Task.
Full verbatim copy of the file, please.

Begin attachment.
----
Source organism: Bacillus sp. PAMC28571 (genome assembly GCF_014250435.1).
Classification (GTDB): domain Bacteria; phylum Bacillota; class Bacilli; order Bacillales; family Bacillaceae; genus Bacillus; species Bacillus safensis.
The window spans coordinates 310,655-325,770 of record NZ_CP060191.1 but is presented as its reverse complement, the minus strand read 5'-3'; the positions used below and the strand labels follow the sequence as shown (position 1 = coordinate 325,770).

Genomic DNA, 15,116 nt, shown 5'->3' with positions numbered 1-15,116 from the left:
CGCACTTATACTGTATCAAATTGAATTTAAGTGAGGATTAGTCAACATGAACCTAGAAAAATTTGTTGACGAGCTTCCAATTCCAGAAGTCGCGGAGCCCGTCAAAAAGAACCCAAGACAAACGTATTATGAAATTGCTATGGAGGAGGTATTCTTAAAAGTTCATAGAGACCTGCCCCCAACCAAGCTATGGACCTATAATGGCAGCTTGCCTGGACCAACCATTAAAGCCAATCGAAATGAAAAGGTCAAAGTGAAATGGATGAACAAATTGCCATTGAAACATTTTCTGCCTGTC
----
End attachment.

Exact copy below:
Source organism: Bacillus sp. PAMC28571 (genome assembly GCF_014250435.1).
Classification (GTDB): domain Bacteria; phylum Bacillota; class Bacilli; order Bacillales; family Bacillaceae; genus Bacillus; species Bacillus safensis.
The window spans coordinates 310,655-325,770 of record NZ_CP060191.1 but is presented as its reverse complement, the minus strand read 5'-3'; the positions used below and the strand labels follow the sequence as shown (position 1 = coordinate 325,770).

Genomic DNA, 15,116 nt, shown 5'->3' with positions numbered 1-15,116 from the left:
CGCACTTATACTGTATCAAATTGAATTTAAGTGAGGATTAGTCAACATGAACCTAGAAAAATTTGTTGACGAGCTTCCAATTCCAGAAGTCGCGGAGCCCGTCAAAAAGAACCCAAGACAAACGTATTATGAAATTGCTATGGAGGAGGTATTCTTAAAAGTTCATAGAGACCTGCCCCCAACCAAGCTATGGACCTATAATGGCAGCTTGCCTGGACCAACCATTAAAGCCAATCGAAATGAAAAGGTCAAAGTGAAATGGATGAACAAATTGCCATTGAAACATTTTCTGCCTGTC